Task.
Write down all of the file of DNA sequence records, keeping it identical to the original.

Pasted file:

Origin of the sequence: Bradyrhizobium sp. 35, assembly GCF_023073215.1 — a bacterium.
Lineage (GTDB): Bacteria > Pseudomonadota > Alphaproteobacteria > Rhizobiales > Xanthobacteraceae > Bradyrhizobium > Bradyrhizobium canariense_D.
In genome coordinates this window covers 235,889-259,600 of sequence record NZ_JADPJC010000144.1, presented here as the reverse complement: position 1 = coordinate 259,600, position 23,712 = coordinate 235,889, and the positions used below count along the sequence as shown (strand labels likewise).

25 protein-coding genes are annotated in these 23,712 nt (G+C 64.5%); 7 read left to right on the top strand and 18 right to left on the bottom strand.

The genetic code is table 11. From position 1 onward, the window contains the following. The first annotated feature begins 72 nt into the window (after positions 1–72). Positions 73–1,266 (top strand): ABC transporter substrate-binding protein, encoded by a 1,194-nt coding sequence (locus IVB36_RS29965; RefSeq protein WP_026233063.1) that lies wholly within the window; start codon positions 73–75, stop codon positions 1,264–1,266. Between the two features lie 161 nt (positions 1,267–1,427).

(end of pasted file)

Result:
Origin of the sequence: Bradyrhizobium sp. 35, assembly GCF_023073215.1 — a bacterium.
Lineage (GTDB): Bacteria > Pseudomonadota > Alphaproteobacteria > Rhizobiales > Xanthobacteraceae > Bradyrhizobium > Bradyrhizobium canariense_D.
In genome coordinates this window covers 235,889-259,600 of sequence record NZ_JADPJC010000144.1, presented here as the reverse complement: position 1 = coordinate 259,600, position 23,712 = coordinate 235,889, and the positions used below count along the sequence as shown (strand labels likewise).

25 protein-coding genes are annotated in these 23,712 nt (G+C 64.5%); 7 read left to right on the top strand and 18 right to left on the bottom strand.

The genetic code is table 11. From position 1 onward, the window contains the following. The first annotated feature begins 72 nt into the window (after positions 1–72). Positions 73–1,266 (top strand): ABC transporter substrate-binding protein, encoded by a 1,194-nt coding sequence (locus IVB36_RS29965; RefSeq protein WP_026233063.1) that lies wholly within the window; start codon positions 73–75, stop codon positions 1,264–1,266. Between the two features lie 161 nt (positions 1,267–1,427).